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Netflix Eyes US F1 Broadcast Rights in Shifting Strategy

Netflix is reportedly considering its first foray into live sports broadcast, with rumours emerging that the streaming giant has plans to acquire the US broadcast rights to the 2023 Formula One World Championship.

This venture into the world of live sports would mark a significant shift in Netflix’s content strategy. Although, a change of direction may be just what the company needs to maintain subscriber engagement, encourage increased spend per user and arrest any subscriber attrition in the USA.

The US F1 broadcast rights are currently held by Disney-owned ESPN, with the contract set to expire at the end of the 2022 season. ESPN’s initial bid for next season currently stands at $70million, however this has not yet been accepted and Formula One values the rights at over$100million. Yet, these figures are tiny in comparison with more well-established US sports leagues, with MLB rights totalling almost $500 million per year and NFL broadcast rights totalling around $10billion per year across five network broadcasters. F1’s owner, Liberty Media, which also owns 81% of radio station SiriusXM, 35% of live Nation Entertainment and the Atlanta Braves NFL team, reported in 2021 that media rights accounted for 40% of its total $2.14billion revenue worldwide.

Not only is F1 a much more attractive prospect in the US now compared with 2017, but there are also more platforms competing for the rights. Beyond the obvious contenders Disney/ESPN and Netflix, also joining the fray is sports broadcast up-and-comer Amazon Prime Video, which has notably been increasing its sports coverage in Tennis and soccer in a number of countries. Alongside these is former rights-holder NBC Universal, who may also look to fold F1 into its subscription streaming service Peacock.

Although Netflix could incorporate a sports package into one of its existing tiers (most likely the premium tier), this could be an opportunity for the service to market sports add ons as a new way to generate revenue by creating an additional tier such as Premium + Sport. Although Netflix’s tiers have remained relatively consistent in recent years, we know the service is already contemplating launching a cheaper ad-supported tier akin to Hulu in the midst of the cost-of-living crisis and US consumer saturation, so the addition of other experimental packages would not be wholly unexpected.

Another important consideration is the possible benefits to Formula One of having Netflix as a distribution partner. In the US, Netflix garnered 69m subscribers by year end 2021, and is taken by well over half of all US households. Not only is this a sizeable addressable market, but also skews slightly towards a younger, more tech savvy audience - the exact demographic that F1 is trying to attract. We also cannot ignore the impact that Netflix’s Drive To Survive series has had in reinvigorating interest in F1 since its launch in March 2019, and the massive level of engagement it garnered throughout the pandemic, with season 4 achieving Netflix Top Ten status in 56 countries in 2022. Therefore, F1’s choice of partner may not be solely reliant on who offers the most, but who provides the best fit to help raise the profile of the sport in the USA, which would in turn help drive additional sponsorship revenue (which generated $342m globally in 2021).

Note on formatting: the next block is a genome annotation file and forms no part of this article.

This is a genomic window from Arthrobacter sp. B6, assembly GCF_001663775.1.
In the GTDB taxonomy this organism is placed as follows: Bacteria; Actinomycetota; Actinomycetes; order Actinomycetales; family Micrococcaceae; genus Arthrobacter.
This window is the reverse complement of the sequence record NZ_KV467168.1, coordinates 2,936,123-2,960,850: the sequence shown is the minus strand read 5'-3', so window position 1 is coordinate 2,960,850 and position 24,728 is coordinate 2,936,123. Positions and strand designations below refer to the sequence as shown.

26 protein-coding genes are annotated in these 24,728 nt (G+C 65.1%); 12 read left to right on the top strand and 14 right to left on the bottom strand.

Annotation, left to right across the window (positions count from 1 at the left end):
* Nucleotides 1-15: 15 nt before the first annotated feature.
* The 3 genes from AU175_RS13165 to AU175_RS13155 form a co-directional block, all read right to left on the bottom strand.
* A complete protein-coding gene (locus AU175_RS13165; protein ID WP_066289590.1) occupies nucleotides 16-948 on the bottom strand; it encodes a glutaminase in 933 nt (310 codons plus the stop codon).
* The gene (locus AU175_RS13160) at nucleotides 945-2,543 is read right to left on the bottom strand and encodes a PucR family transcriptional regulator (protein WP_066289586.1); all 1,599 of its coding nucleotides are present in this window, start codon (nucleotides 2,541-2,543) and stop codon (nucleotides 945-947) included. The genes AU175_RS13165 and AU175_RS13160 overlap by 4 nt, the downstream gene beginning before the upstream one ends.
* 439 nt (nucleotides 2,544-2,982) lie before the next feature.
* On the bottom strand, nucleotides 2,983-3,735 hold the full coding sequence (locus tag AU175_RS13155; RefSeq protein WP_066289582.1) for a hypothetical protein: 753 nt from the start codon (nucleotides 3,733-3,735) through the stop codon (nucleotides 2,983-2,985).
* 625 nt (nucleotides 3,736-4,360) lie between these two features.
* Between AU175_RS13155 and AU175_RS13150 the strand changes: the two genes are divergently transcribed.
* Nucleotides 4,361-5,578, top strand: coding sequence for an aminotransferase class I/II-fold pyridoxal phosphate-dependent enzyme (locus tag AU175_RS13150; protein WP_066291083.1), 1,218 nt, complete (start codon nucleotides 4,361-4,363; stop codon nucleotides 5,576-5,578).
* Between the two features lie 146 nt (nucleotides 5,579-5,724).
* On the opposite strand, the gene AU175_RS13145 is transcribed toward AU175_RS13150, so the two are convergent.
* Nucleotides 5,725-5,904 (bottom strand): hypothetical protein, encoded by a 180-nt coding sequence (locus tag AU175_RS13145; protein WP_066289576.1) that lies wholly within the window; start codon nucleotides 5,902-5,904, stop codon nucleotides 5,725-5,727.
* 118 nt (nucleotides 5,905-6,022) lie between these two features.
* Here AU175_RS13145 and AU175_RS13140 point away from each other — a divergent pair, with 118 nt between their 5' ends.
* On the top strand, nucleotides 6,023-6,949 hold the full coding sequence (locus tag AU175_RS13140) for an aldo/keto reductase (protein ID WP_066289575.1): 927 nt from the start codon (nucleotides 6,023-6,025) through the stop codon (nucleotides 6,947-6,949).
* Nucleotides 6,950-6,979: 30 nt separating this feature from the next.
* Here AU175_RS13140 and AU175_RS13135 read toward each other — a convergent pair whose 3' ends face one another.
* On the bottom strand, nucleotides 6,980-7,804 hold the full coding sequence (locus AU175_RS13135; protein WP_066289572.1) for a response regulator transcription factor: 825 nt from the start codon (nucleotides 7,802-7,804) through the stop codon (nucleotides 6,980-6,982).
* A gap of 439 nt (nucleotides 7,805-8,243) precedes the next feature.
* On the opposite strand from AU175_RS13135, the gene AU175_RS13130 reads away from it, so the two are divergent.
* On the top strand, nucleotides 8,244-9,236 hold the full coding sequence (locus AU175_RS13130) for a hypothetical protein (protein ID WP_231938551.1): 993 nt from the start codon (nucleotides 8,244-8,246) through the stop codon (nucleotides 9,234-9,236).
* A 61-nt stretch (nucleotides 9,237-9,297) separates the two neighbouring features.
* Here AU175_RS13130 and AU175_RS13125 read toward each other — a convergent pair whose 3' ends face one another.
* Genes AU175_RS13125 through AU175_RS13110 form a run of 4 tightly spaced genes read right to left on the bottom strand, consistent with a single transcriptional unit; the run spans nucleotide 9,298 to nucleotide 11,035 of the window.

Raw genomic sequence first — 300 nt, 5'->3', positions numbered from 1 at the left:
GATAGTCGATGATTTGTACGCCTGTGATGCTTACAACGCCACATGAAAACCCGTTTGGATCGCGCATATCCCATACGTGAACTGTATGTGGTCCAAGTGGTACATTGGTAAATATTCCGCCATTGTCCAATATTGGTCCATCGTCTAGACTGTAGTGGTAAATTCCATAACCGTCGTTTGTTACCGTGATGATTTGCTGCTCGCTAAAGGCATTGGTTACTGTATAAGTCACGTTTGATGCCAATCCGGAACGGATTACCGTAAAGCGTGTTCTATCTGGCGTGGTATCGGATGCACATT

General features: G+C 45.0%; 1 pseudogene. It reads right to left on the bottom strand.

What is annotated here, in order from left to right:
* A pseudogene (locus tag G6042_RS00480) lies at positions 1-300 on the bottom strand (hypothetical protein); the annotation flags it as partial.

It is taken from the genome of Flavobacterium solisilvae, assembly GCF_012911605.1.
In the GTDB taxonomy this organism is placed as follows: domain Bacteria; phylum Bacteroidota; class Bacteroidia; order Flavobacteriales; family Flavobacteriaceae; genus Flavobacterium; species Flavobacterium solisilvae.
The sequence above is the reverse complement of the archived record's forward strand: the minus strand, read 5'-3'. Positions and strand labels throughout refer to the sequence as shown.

US F1 viewership has been on the rise in recent years, supported in part by the increased exposure afforded the sport by Netflix, reaching an average of 934k US viewers per race in 2021, with the 2021 US Grand Prix attracting 1.2 million viewers. Compare this with 2019, where average viewership reached 672k, versus 554k in 2018 (the last year that NBC broadcast the season), highlighting the rapid incline in US interest, with engagement expected to only increase moving forward, as additional US races in Miami (launched 2022) and Las Vegas (launching 2023) are added to the calendar.

A major hurdle to US engagement with F1 in the past has been a lack of local, homegrown talent to cheer on. The last active US F1 driver was Scott Speed back in 2007, though the US can boast one World Champion in Mario Andretti. This is changing however, with one active team already operating in the topflight of motorsport, Haas, and another, Andretti Racing, potentially lining up on the grid as early as 2024. In terms of drivers, a new crop of emerging talent is expected to drive fan support in the coming years, with Logan Sergeant making a name for himself in F2, Juan Manuel Correa and Kaylen Frederick both competing in F3, and Chloe Chambers taking part in the inaugural W-series season.

By riding this early wave of F1 support boiling up in the US and leveraging the increased exposure the sport is sure to receive in years to come with three US based races on the calendar, F1 may prove to be a solid testing ground for Netflix in offering other live sports, as it looks to broaden its content offering.

Date Published:

Morris Garrard

About the author

Morris Garrard

Morris Garrard is a Market Analyst at Futuresource Consulting, working within the Media & Entertainment team. Morris leads a number of projects within the Video Insights report series, covering the waterfront of video entertainment in multiple international markets. Morris also works on Futuresource’s biannual ‘Living With Digital’ Consumer survey.

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